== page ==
September 30th, 2012, 07:43 PM
Cryptography Legal Issues
Hello everyone. I am a law student in the United States, and I work on my school's Law Review, which is an academic legal publication. We are required to write an article on an unresolved legal issue, and Cryptography seems like it could possibly present some novel legal issues.
I was wondering if anyone is curious about any other legal issues that Cryptography presents. It would help me find a topic my article, and provide this community with any legal information I come across.
I have done a fair amount of preliminary research into the subject, so if you have any legal questions that I am familiar with, I'll do my best to answer them.
Keep in mind that I'm restricted to writing about US law. Any and all suggestions/comments/questions are appreciated.
Edit: Also, please keep in mind that I possess only a basic knowledge of how Security and Cryptography actually work, so you'll have to take that into account.
October 1st, 2012, 09:18 PM
Until the 90s, cryptography was classified as a munition in the US export control list. Therefore, exporting crypto software was almost verboten in those times. While some restrictions were loosened in the 90s, there are some restrictions even now on exporting crypto software to rogue nations and organizations and mil-grade cryptography still requires a munitions export license.
I'm curious about the subject as far as knowing what the legal issues are currently myself. Mainly, if I was to write some C code routines that implemented (say) 128-bit or 256-bit encryption, would I need special permission to publish that code on my web-page (as there seems to be restrictions on crypto > 64-bit and something about notifying the BIS). Does it apply even to well-known algorithms that can be found in textbooks.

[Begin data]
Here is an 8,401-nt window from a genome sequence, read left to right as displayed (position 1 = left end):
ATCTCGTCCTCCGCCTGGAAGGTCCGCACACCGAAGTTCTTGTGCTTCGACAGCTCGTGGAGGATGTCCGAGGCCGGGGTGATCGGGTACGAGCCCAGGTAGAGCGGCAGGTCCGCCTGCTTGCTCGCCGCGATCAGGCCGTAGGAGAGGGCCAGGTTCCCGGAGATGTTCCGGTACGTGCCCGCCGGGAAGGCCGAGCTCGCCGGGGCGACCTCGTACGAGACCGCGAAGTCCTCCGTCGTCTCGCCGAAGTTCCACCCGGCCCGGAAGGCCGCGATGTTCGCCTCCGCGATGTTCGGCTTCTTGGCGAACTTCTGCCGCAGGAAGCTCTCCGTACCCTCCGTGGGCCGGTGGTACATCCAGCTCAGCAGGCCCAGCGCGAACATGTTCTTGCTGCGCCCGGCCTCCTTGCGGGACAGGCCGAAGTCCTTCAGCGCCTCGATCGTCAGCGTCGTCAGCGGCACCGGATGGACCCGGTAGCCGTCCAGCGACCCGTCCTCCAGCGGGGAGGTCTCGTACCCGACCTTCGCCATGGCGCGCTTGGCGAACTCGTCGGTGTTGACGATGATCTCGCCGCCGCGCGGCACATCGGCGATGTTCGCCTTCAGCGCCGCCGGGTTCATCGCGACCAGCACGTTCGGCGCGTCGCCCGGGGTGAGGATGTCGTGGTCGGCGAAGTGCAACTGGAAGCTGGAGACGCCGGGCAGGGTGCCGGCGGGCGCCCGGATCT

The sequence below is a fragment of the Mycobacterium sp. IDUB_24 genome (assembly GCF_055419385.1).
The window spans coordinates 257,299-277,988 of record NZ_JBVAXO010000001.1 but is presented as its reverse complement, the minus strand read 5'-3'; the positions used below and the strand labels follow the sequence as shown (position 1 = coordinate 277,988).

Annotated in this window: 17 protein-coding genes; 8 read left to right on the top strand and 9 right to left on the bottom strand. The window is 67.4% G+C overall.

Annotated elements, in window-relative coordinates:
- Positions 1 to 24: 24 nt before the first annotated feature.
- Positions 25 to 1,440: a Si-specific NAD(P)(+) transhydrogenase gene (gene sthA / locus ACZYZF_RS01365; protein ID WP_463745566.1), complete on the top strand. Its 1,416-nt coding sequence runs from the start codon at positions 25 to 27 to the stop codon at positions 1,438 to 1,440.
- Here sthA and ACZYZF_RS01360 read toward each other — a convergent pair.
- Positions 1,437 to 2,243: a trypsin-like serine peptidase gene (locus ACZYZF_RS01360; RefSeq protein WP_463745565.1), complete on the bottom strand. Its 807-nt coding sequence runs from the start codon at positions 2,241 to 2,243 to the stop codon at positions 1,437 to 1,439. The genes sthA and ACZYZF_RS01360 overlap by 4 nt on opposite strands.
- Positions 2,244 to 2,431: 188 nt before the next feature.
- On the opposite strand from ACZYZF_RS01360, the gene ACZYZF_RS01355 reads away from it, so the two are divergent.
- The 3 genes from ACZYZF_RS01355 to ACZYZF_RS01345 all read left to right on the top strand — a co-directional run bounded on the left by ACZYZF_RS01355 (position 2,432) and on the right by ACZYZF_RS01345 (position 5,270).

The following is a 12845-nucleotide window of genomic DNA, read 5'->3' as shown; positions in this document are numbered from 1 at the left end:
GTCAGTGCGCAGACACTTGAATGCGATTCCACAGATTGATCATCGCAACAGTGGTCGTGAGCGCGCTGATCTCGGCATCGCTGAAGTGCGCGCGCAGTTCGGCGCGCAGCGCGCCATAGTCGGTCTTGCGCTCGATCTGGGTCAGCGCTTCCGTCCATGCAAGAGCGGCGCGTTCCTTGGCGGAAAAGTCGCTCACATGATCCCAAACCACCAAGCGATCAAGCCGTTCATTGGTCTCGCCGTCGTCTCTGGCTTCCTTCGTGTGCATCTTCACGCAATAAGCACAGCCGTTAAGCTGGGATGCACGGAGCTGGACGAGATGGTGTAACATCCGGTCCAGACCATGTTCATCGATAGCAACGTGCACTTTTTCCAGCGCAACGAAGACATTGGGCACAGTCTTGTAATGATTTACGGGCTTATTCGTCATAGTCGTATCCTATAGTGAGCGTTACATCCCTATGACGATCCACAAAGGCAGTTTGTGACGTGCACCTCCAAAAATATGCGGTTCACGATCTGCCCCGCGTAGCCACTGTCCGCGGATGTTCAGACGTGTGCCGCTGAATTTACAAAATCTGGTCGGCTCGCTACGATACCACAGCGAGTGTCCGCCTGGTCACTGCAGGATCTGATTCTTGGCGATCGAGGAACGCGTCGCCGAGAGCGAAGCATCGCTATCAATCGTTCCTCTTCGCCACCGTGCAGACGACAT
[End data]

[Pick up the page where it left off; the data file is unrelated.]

Last edited by Scorpions4ever; October 2nd, 2012 at 02:40 PM.
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October 3rd, 2012, 12:09 AM
Practical cryptographic schemes are defined as "computationally secure" -- meaning that they are designed (and this is a necessity in order to make practical, usable encryption schemes) to have a negligible (extremely, extremely small) chance of being broken by an attacker. I have absolutely no background in cyber security law, but you may be want to look into the liability of someone (say, a cyber-security company) who correctly implements a cryptographic scheme that happens to be broken, compromising their clients' data.
Originally Posted by LegalEagle
Also, you could look into liability for a business who incorrectly implements a cryptographic scheme although I suppose that would be something along the lines of malpractice. I recommend looking into my first suggestion because even when a business is obsequious and implements a cryptographic scheme exactly correctly there is always a very, very, very, very small chance that someone could break the scheme by getting lucky. If that happens who's responsible?